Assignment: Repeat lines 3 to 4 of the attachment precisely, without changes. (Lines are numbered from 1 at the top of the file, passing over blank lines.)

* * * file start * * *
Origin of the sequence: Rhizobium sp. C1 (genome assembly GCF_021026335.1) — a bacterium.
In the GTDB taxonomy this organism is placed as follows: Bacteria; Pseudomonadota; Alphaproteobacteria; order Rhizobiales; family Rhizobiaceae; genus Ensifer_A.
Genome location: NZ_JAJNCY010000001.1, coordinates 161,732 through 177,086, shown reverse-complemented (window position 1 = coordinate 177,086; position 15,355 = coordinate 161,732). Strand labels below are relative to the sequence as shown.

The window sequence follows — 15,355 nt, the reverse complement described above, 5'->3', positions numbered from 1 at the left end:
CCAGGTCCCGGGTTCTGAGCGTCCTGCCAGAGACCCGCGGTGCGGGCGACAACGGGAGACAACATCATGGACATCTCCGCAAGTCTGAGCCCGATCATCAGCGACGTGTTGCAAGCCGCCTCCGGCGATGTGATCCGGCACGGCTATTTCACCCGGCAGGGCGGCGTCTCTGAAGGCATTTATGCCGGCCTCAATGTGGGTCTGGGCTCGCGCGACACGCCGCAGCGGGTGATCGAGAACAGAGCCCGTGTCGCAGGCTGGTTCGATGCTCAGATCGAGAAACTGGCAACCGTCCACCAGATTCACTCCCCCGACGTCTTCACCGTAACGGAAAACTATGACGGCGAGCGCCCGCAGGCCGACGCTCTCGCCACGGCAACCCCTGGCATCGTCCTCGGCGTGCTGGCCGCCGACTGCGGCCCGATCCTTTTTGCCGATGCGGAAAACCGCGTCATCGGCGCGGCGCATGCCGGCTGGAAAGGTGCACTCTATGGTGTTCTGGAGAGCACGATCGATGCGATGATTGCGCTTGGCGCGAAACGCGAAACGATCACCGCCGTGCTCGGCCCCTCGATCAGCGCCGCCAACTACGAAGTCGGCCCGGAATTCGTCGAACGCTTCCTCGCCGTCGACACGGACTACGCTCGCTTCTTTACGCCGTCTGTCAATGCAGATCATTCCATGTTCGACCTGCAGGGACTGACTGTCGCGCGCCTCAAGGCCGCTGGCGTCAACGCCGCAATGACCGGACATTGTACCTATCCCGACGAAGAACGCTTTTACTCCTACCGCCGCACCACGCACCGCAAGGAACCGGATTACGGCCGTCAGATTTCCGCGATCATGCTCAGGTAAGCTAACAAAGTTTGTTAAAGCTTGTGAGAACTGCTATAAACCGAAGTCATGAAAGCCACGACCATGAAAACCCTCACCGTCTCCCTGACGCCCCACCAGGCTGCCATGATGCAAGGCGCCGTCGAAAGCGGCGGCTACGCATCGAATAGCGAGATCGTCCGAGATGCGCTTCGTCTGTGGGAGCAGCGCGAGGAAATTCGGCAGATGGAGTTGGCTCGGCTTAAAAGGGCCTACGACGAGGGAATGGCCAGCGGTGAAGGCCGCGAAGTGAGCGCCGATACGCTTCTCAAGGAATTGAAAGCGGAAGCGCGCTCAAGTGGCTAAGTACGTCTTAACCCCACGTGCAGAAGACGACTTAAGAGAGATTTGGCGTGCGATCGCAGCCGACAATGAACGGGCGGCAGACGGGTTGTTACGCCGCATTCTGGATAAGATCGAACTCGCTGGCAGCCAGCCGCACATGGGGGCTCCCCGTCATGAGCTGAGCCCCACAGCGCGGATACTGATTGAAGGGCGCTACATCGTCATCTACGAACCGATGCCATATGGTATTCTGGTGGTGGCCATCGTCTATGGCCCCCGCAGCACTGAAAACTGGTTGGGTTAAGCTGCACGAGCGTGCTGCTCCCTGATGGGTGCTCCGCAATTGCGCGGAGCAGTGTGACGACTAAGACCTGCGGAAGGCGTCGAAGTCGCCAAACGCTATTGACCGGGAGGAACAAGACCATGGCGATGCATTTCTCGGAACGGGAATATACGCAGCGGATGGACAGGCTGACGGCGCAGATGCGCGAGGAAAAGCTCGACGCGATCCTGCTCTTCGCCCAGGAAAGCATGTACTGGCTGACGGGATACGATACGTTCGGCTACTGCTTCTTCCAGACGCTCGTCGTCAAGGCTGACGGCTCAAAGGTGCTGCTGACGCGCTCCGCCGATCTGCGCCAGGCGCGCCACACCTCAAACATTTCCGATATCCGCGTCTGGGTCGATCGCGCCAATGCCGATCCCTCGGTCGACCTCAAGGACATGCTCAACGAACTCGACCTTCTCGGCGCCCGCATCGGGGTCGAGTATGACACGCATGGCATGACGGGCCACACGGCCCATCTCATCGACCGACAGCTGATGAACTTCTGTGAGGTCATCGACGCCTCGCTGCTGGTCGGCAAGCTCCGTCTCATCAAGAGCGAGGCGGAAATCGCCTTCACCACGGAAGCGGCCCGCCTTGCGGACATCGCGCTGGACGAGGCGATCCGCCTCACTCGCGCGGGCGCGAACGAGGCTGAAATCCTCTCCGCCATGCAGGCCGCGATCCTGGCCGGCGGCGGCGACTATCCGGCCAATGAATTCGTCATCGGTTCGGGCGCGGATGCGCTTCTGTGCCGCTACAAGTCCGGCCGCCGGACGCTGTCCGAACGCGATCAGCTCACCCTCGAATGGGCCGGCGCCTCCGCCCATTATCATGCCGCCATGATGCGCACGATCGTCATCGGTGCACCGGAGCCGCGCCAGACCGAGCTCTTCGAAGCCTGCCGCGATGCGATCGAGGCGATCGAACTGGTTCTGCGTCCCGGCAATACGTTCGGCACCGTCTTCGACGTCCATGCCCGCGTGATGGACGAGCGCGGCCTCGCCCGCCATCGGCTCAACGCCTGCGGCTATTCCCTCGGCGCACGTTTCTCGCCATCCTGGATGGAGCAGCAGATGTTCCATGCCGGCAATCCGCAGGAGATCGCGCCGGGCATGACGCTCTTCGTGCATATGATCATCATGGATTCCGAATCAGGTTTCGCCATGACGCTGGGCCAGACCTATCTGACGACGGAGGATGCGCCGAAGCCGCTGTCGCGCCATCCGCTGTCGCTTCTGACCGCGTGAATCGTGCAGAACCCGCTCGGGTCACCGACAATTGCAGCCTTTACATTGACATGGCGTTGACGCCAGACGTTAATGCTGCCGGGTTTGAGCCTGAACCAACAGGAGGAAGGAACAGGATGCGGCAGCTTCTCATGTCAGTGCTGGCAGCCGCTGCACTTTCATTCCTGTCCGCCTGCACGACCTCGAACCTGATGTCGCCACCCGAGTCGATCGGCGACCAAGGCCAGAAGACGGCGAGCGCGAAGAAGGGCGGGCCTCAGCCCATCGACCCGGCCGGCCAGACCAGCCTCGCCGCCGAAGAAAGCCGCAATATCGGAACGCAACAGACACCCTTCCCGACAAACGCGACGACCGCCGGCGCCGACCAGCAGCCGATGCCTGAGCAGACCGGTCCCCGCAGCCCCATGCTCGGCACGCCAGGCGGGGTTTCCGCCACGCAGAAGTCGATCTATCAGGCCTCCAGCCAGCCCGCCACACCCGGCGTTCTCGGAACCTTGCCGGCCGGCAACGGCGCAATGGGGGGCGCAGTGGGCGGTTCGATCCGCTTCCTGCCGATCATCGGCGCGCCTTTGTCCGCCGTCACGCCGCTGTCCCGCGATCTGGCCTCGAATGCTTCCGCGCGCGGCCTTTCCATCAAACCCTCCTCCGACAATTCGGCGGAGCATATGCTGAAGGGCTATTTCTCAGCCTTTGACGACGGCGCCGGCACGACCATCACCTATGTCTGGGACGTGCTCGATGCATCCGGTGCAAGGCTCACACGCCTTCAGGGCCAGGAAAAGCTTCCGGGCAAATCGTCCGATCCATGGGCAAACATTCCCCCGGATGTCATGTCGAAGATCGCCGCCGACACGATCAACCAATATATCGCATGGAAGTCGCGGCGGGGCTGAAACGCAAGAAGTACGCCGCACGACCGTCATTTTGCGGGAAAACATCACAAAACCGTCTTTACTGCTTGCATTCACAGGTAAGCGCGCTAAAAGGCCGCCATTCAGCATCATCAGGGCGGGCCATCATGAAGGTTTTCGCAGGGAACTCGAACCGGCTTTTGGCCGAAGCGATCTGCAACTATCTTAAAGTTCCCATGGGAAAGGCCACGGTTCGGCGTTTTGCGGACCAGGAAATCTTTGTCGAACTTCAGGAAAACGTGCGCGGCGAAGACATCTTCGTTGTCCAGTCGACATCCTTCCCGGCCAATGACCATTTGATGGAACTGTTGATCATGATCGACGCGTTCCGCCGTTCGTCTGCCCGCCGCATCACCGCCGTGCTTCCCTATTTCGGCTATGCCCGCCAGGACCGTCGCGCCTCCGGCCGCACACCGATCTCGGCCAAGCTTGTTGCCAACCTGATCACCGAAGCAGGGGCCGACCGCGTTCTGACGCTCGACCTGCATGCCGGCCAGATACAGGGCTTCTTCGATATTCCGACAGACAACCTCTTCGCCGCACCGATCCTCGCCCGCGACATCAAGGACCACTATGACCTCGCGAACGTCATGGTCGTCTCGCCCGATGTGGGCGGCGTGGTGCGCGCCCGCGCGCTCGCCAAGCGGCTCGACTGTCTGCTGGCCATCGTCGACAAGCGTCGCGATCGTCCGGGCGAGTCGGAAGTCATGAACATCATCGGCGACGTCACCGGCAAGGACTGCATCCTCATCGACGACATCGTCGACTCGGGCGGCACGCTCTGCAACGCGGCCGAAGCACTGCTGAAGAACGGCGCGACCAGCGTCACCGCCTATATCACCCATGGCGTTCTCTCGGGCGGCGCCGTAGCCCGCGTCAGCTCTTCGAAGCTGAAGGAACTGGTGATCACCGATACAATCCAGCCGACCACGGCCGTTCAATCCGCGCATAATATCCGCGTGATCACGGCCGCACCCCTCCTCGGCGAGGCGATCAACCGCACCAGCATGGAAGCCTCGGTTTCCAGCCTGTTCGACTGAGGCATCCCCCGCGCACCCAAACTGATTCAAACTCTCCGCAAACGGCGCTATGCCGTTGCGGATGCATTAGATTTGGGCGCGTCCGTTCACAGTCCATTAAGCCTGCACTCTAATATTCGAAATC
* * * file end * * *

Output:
Genome location: NZ_JAJNCY010000001.1, coordinates 161,732 through 177,086, shown reverse-complemented (window position 1 = coordinate 177,086; position 15,355 = coordinate 161,732). Strand labels below are relative to the sequence as shown.

The window sequence follows — 15,355 nt, the reverse complement described above, 5'->3', positions numbered from 1 at the left end: